IDEAS home Printed from https://ideas.repec.org/p/hal/wpaper/halshs-01684570.html
   My bibliography  Save this paper

Optimal Cash Transfers with Distribution Regressions: An Application to Egypt at the Dawn of the XXIst Century

Author

Listed:
  • Christophe Muller

    (AMSE - Aix-Marseille Sciences Economiques - EHESS - École des hautes études en sciences sociales - ECM - École Centrale de Marseille - CNRS - Centre National de la Recherche Scientifique - AMU - Aix Marseille Université)

Abstract

Social programmes for poverty alleviation involve eligibility rules and transfer rules that often proxy-means tests. We propose to specify the estimator in connection with the poverty alleviation problem. Three distinct stages emerge from the optimization analysis: the identification of the poor, the ranking of their priorities and the calculus of the optimal transfer amount. These stages are implemented simultaneous by using diverse distribution regression methods to generate fitted-values of living standards plugged into the poverty minimization programme to obtain the transfer amounts. We apply these methods to Egypt in 2013. Recentered Influence Function (RIF) regressions focusing on the poor correspond to the most efficient transfer scheme. Most of the efficiency gain is obtained by making transfer amounts varying across beneficiaries rather than by varying estimation methods. Using RIF regressions instead of quantile regressions delivers only marginal poverty alleviation, although it allows for substantial reduction of the exclusion of the poor.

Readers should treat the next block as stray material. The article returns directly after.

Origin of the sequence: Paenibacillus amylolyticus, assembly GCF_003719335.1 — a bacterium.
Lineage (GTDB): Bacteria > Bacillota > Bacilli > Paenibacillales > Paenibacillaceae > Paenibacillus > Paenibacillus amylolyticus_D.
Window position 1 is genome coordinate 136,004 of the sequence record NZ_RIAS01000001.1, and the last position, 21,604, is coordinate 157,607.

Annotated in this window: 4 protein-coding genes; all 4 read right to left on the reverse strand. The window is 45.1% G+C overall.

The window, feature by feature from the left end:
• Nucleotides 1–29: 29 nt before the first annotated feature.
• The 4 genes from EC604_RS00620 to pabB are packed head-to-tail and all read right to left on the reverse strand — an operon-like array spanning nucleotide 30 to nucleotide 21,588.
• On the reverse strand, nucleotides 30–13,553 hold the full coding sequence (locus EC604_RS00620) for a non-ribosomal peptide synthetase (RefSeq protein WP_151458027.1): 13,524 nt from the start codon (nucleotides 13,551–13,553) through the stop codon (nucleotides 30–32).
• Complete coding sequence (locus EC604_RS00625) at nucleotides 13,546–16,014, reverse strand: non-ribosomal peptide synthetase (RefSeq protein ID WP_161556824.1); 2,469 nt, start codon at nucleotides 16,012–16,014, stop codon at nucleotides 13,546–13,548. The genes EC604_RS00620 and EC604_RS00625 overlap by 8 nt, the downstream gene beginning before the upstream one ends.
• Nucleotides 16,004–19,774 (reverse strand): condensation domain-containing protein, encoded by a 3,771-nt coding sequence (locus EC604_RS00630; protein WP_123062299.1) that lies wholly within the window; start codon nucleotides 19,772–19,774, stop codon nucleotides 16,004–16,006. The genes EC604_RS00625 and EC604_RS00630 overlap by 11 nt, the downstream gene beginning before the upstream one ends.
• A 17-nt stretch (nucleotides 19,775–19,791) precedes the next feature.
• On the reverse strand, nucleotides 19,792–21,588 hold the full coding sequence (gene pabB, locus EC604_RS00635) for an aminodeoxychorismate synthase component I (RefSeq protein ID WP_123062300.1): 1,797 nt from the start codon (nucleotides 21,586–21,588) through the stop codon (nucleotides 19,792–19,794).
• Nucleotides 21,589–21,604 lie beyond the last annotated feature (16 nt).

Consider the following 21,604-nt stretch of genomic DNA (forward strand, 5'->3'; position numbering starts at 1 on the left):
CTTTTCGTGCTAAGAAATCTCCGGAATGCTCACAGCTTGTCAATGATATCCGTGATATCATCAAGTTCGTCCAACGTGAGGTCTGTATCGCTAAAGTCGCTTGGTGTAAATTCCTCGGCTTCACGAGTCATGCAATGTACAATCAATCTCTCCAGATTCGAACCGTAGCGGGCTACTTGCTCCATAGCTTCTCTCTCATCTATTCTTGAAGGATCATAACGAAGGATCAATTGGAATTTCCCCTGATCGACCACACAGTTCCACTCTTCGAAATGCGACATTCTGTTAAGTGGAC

Suggested Citation

  • Christophe Muller, 2018. "Optimal Cash Transfers with Distribution Regressions: An Application to Egypt at the Dawn of the XXIst Century," Working Papers halshs-01684570, HAL.
  • Handle: RePEc:hal:wpaper:halshs-01684570
    Note: View the original document on HAL open archive server: https://halshs.archives-ouvertes.fr/halshs-01684570
    as

    Download full text from publisher

    File URL: https://halshs.archives-ouvertes.fr/halshs-01684570/document
    Download Restriction: no

    Other versions of this item:

    References listed on IDEAS

    as
    1. Kapteyn, Arie & Aguila, Emma & Tassot, Caroline, 2012. "Targeting Cash Transfer Programs for an Older Population," Working Papers 950, RAND Corporation.
    2. Galiani, Sebastian & McEwan, Patrick J., 2013. "The heterogeneous impact of conditional cash transfers," Journal of Public Economics, Elsevier, vol. 103(C), pages 85-96.
    3. Hansen, Lars Peter, 1982. "Large Sample Properties of Generalized Method of Moments Estimators," Econometrica, Econometric Society, vol. 50(4), pages 1029-1054, July.
    4. Adama Bah & Samuel Bazzi & Sudarno Sumarto & Julia Tobias, 2019. "Finding the Poor vs. Measuring Their Poverty: Exploring the Drivers of Targeting Effectiveness in Indonesia," World Bank Economic Review, World Bank Group, vol. 33(3), pages 573-597.
    5. Besley, Timothy J & Kanbur, S M Ravi, 1988. "Food Subsidies and Poverty Alleviation," Economic Journal, Royal Economic Society, vol. 98(392), pages 701-719, September.